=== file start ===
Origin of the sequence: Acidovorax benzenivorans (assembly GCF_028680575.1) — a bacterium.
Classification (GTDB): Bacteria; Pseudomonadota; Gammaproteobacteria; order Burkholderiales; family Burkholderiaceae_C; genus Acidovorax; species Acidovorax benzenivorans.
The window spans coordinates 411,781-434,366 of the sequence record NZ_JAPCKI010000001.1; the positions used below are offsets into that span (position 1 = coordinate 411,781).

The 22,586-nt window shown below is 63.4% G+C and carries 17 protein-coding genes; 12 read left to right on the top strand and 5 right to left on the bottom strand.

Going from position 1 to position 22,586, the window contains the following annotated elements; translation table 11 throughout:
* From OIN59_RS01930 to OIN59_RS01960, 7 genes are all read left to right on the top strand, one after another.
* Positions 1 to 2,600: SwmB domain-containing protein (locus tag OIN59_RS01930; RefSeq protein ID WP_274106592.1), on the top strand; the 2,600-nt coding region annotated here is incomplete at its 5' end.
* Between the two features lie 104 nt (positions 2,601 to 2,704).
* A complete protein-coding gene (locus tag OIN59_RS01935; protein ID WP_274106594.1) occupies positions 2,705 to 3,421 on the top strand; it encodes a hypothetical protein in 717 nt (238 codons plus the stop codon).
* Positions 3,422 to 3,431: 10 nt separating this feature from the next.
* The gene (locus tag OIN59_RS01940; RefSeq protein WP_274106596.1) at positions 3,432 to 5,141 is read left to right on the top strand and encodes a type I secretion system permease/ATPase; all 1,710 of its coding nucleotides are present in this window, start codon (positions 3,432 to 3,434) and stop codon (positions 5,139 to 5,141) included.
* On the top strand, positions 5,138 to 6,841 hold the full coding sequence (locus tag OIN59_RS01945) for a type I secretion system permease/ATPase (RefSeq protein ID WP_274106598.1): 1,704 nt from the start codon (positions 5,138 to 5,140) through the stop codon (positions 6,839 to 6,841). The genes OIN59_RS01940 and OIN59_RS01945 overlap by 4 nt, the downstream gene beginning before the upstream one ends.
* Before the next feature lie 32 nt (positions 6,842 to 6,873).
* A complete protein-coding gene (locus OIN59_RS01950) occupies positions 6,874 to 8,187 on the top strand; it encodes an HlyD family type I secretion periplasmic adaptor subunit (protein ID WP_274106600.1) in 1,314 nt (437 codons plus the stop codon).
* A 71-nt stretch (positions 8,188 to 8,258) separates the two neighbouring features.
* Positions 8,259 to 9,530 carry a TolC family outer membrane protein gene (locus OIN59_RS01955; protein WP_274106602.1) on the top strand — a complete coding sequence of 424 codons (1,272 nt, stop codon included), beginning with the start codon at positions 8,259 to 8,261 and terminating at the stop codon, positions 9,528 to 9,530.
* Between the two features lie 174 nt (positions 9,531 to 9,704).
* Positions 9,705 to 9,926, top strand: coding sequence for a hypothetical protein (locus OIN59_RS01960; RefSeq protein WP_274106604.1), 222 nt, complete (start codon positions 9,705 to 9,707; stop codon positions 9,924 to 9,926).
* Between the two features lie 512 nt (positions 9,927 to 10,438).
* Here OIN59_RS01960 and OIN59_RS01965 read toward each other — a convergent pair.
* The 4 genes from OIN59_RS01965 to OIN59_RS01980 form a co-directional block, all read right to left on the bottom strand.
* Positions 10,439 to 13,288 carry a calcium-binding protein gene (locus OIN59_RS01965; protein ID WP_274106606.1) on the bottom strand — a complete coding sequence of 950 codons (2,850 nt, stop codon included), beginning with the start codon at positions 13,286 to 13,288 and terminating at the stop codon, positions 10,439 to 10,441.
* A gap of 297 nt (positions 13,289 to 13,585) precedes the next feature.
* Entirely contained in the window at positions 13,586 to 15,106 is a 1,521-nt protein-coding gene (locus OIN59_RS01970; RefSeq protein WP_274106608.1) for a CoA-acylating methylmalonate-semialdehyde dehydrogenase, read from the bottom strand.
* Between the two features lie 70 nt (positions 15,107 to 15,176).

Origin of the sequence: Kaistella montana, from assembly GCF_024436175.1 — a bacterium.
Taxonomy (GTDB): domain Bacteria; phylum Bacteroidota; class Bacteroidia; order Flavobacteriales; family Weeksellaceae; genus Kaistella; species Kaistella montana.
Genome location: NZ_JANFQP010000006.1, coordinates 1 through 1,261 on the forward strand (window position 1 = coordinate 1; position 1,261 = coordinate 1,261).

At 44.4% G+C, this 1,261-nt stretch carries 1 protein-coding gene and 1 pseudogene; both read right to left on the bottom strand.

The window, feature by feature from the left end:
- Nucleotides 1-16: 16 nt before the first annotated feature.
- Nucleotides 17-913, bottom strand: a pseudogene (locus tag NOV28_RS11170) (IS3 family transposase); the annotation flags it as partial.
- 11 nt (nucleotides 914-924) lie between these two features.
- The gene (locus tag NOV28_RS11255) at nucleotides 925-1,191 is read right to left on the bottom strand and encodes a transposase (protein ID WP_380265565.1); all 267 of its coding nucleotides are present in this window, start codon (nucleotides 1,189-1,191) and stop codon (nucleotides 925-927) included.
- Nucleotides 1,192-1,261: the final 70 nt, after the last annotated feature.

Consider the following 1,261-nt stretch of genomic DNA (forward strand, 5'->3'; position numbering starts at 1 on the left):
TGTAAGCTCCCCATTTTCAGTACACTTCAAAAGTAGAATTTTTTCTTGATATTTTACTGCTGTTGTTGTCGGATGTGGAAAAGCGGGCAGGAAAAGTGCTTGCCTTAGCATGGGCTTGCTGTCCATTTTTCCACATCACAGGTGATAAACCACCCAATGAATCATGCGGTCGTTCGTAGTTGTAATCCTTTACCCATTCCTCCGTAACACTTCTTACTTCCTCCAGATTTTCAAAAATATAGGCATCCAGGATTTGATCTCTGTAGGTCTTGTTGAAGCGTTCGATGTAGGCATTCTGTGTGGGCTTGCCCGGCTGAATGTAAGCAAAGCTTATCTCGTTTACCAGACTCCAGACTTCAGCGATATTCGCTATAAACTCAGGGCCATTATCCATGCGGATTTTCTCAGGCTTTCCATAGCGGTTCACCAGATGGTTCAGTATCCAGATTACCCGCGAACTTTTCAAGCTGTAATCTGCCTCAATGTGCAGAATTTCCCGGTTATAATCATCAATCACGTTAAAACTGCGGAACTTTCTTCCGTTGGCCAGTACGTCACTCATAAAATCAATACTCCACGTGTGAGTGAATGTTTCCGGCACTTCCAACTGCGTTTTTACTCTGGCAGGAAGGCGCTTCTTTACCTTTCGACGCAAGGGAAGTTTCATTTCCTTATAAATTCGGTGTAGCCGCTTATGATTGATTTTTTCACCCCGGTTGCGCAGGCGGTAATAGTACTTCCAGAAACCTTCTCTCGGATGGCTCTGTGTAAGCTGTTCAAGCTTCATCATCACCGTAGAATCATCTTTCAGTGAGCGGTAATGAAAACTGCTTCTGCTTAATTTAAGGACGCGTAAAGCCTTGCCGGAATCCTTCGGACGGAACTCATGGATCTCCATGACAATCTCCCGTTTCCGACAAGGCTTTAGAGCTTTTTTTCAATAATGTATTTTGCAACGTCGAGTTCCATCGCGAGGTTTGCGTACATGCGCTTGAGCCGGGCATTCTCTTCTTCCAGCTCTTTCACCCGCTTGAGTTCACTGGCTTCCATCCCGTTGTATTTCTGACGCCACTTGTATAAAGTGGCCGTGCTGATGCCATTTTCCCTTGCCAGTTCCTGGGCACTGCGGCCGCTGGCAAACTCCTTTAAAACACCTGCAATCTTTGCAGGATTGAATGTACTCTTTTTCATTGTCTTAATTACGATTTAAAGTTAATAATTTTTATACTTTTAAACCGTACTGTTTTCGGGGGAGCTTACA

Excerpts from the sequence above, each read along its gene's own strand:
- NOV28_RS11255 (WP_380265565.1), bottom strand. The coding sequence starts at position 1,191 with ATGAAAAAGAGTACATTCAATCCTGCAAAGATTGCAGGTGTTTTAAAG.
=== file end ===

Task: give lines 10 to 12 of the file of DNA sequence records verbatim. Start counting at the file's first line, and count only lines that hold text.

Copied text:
* Positions 3,422 to 3,431: 10 nt separating this feature from the next.
* The gene (locus tag OIN59_RS01940; RefSeq protein WP_274106596.1) at positions 3,432 to 5,141 is read left to right on the top strand and encodes a type I secretion system permease/ATPase; all 1,710 of its coding nucleotides are present in this window, start codon (positions 3,432 to 3,434) and stop codon (positions 5,139 to 5,141) included.
* On the top strand, positions 5,138 to 6,841 hold the full coding sequence (locus tag OIN59_RS01945) for a type I secretion system permease/ATPase (RefSeq protein ID WP_274106598.1): 1,704 nt from the start codon (positions 5,138 to 5,140) through the stop codon (positions 6,839 to 6,841). The genes OIN59_RS01940 and OIN59_RS01945 overlap by 4 nt, the downstream gene beginning before the upstream one ends.